Nearly 4,000 people die from drownings every year in the United States, according to the Centers for Disease Control. That’s about 10 people a day. But the racial and ethnic disparities within those drownings are equally alarming.
The CDC has found that swimming pool drowning rates for black youth ages five to 19 are 5.5 times higher than whites in the same age group.
At the Rite-Hite YMCA in Brown Deer, kids taking part in their summer swim lessons.
Deonte and Jenny Tatum are there with their daughter, Payten. They put her in lessons because when she was two, she nearly drowned.
"My wife was out of town when it happened. I heard how frightened she was," he shares. "... Ever since she’s come here, I’ve seen her grow not only as a swimmer, but I’ve seen her become more confident in other things too."
Jenny took swim lessons as a child, but Deonte, who is black, did not. While he was in college in Hawaii, Deonte says he would be out on the water with friends but was afraid to go out too far because he wasn’t as comfortable as they were. He says being exposed to water is an experience kids of color should have.
Carol Irwin has been investigating disparities in drowning rates between minority and white youth with a longitudinal study, which started a little over 10 years ago. USA Swimming, the national governing body for the sport of swimming in the United States, commissioned the study.
She’s an associate professor of Physical Education Teacher Education in the School of Health Studies at the University of Memphis.
As for what contributes to these disparities, Irwin says: "Really the major reasons are that they were afraid; they hadn’t learned as children themselves — and these were parents ... They were very fearful of any kind of water. Some were so fearful, they didn’t even want to splash water on their face. So, that was a very inbred, very learned fear, and it was very prevalent, so prevalent that it was carried down into other generations."
Irwin’s study targeted underserved, low-income communities.
"African American respondents indicated that at about 69%, they either had no or low swimming ability," she explains. Low swimming ability means you can’t swim the length of the pool.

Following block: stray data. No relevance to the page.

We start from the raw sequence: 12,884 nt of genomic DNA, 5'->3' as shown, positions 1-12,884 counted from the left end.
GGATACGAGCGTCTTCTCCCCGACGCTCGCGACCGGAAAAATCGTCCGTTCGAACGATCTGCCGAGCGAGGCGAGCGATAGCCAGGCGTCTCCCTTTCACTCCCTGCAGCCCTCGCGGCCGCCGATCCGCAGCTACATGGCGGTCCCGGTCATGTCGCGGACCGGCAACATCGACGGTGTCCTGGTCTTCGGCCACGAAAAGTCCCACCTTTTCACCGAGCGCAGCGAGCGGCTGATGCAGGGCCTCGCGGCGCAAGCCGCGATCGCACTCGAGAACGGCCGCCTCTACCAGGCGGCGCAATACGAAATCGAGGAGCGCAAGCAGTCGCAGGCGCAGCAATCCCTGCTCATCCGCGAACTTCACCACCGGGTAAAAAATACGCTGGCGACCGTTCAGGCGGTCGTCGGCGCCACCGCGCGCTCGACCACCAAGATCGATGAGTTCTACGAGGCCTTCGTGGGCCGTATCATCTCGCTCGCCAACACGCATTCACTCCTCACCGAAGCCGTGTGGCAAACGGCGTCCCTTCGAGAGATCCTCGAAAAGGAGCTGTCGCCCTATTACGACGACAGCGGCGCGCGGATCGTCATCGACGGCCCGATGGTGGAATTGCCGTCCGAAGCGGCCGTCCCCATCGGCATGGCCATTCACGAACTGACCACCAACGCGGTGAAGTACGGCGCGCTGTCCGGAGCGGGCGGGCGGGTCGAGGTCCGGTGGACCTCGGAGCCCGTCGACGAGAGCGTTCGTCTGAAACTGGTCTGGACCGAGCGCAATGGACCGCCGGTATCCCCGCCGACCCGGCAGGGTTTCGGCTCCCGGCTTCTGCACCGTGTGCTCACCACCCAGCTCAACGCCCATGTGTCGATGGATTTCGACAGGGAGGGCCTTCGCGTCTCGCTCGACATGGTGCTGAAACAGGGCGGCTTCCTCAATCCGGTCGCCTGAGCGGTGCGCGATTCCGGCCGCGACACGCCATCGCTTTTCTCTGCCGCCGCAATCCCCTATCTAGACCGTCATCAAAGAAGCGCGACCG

"So, 69% compares to about 58% Hispanic/Latino, and it also compares to about 42% white respondents. So, when you have that amazing amount of gap that’s definitely a significant problem," Irwin continues.
Parental encouragement, personal appearance, financial constraints, and access to facilities are other factors that can contribute to kids not getting into swimming, she says.
The latter is something Jacob Byrne agrees with. He’s the senior aquatics director for the YMCA of Metropolitan Milwaukee. Byrne says there’s a lack of access to aquatics education as well as to pools in general.
"It’s amplified more often in urban areas, which tend to have higher minority populations, than rural or suburban areas. As budgets have been cut, then hours are reduced, programming is reduced, and neighborhood pools have closed. And as neighborhood pools have closed, then there’s been less opportunity and less access for all ages, all races, all ethnicities," he says.
But Byrne says the YMCA is working to remove barriers and increase access. For instance, financial assistance is available, and he says the YMCA works with school districts to offer water safety education.
"We are trying to have a program that is inclusive and regimented," he shares, "and that is going to have results."
The YMCA's swim lessons seem to be having results for Christine Wittwer’s sons, Matteo and Everett. She says she’s more comfortable with them being around water now. And Wittwer says, she's even started taking adult lessons so she could share in the experience with them.
Wittwer says of her oldest son Matteo: "I just want him to be safe around water; I think the older he gets, the more he’s going to be around water without me and I want him to be able to swim if he’s out with his friends or on a field trip."
She encourages parents to take swim lessons as well to try and get over their own fear of water.
And as far as decreasing drowning rates among minority kids and teens here in Milwaukee, water education and recreation are part of the water city agenda, with the goal of increasing access to swimming lessons in the community.
Support for Race & Ethnicity reporting is provided by the Dohmen Company.
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